SO which is the real Moussa Sissoko? Is it the rampaging midfield talisman who was the best player on the pitch as France lost out to Portugal in the Euro 2016 final at the weekend, or the weak-willed mercenary who went missing on so many occasions for Newcastle United last season and who was all but invisible as the Magpies were relegated at Aston Villa?

Clearly, the 26-year-old has the capacity to be both, and when he is pondering what to do with his most valuable player ahead of the start of next season, Rafael Benitez needs to be mindful of Sissoko’s weaknesses as well as his strengths.

Earlier today, senior club sources were briefing that Newcastle had slapped a £35m price tag on Sissoko’s head in an attempt to detract potential suitors from following through on their initial interest.

That might well turn out to be a ruse to ensure the Magpies extract the maximum possible profit from a player who cost just £1.5m when he moved from Toulouse in 2013, but it also reflects a genuinely-held reluctance to let him go.

Having insisted he did not have to sell anyone against his wishes on the day he agreed to remain as Newcastle boss, Benitez addressed Sissoko’s position directly earlier this month when he claimed the Frenchman had a “responsibility” to help his employers regain their Premier League status in the wake of last season’s relegation.

That wasn’t just empty talk. Benitez made Sissoko his captain after dropping Jonjo Shelvey to the bench in the final month of last season, and clearly regards the midfielder as an integral part of his rebuilding process.

He sees him as a natural leader, capable of uniting a squad that was pulling in a number of different directions under Steve McClaren and inspiring the new arrivals who have been signed in the last few weeks.

Those close to Benitez also talk of the Newcastle boss regarding Sissoko as the ‘most naturally talented member of his squad’, and if he was able to come anywhere close to repeating Sunday’s performance in the Championship, he would run riot in the second tier.

He has produced that kind of display sporadically for the Magpies – mainly in the first 12 months of his Newcastle career – and just as the likes of Fabricio Coloccini and Jonas Gutierrez remained to propel the Magpies to promotion in the 2009-10 season, so Benitez clearly feels Sissoko could be the driving force behind another promotion push.

The Northern Echo:

But for all that Sunday’s performance provided a reminder of Sissoko’s qualities, it would be naïve to forget just how anonymous he was for much of last season.

He didn’t score his first goal until April, in a 3-0 win over Swansea, and spent much of the campaign wandering aimlessly as Newcastle’s opponents passed around him. His lack of end product became something of an embarrassment, and prior to Benitez’s arrival, it was hard to claim that he was constantly giving his all. Even under his present manager, there were far too many times when he went missing as Newcastle’s midfield dropped out of the game.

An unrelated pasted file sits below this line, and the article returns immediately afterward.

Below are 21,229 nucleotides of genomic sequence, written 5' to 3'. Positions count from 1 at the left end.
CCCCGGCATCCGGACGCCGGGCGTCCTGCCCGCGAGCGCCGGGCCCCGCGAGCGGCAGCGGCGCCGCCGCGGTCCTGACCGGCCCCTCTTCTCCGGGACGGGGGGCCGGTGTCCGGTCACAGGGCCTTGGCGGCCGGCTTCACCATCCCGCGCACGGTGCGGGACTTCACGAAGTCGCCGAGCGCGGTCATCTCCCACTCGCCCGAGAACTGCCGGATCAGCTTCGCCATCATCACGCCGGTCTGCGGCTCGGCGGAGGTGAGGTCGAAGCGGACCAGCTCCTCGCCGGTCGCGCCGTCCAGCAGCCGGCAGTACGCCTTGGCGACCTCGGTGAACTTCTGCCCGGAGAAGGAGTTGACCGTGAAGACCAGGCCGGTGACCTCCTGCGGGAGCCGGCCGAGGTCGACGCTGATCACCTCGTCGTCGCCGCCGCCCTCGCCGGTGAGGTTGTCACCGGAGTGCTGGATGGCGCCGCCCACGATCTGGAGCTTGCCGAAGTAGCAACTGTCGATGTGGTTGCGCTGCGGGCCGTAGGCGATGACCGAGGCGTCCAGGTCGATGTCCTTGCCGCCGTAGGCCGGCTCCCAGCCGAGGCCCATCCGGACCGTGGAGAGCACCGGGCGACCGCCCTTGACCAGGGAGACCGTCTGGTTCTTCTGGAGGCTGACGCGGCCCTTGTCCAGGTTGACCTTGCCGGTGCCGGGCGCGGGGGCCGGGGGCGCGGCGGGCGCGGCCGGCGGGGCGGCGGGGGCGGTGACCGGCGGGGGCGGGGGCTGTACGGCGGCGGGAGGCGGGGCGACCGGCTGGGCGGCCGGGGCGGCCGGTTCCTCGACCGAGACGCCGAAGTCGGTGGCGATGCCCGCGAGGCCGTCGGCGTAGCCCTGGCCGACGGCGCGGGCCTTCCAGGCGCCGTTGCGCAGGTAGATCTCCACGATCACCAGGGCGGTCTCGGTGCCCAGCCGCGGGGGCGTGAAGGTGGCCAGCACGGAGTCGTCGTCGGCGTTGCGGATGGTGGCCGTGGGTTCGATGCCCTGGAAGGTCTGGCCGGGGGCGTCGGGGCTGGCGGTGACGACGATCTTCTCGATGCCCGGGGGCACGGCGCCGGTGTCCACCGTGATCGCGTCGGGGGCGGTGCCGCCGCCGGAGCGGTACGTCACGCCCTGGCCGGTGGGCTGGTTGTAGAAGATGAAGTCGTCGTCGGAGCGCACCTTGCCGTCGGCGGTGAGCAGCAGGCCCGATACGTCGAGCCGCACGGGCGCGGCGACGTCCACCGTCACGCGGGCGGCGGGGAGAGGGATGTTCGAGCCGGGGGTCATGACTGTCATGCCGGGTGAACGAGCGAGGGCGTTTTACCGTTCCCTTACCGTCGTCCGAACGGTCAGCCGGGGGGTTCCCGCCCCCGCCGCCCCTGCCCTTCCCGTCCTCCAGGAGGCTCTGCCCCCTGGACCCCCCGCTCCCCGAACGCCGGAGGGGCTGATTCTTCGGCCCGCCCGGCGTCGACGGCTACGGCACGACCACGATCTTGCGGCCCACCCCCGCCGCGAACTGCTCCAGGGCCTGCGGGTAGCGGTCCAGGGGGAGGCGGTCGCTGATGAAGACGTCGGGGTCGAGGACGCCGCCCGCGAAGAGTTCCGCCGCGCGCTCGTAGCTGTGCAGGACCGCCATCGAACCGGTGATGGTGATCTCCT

If his motivation was waning in the Premier League, what on earth would he be like playing in the Championship if he is forced to remain on Tyneside against his will?

The French media have already been linking him with possible moves to Juventus or Manchester United – the latter could well be dependent on whether another French midfielder, Paul Pogba, ends up at Old Trafford – and it is hard to imagine Sissoko meekly acquiescing if he is prevented from joining a club competing in the Champions League.

As last summer’s disastrous decision to retain Coloccini proves, it can be extremely counter-productive to keep a player who wants to be elsewhere. An unhappy Sissoko would be a damaging dressing-room presence, and Benitez is surely experienced enough to know that holding on to the Frenchman would be a huge test of his man management.

The Northern Echo:

He might well back himself to come through that, but having performed so impressively at the European Championships, Sissoko will no doubt feel this is the time to move on.

Speaking during Euro 2016, Sissoko said: “I want to leave, so I hope there will be no problem for me to find my happiness at another club.” You don’t get much more unequivocal than that.

It would be a dereliction of duty if Benitez and Lee Charnley were not to extract the maximum possible value from the midfielder, and yesterday’s £35m talk should be interpreted in that light.

With a contract to 2019 in their possession, the Newcastle hierarchy hold all the aces when it comes to any transfer talk. Ultimately, though, you have to know when to fold. Sissoko would be a liability in the Championship – selling him is the best way for the Magpies to move on.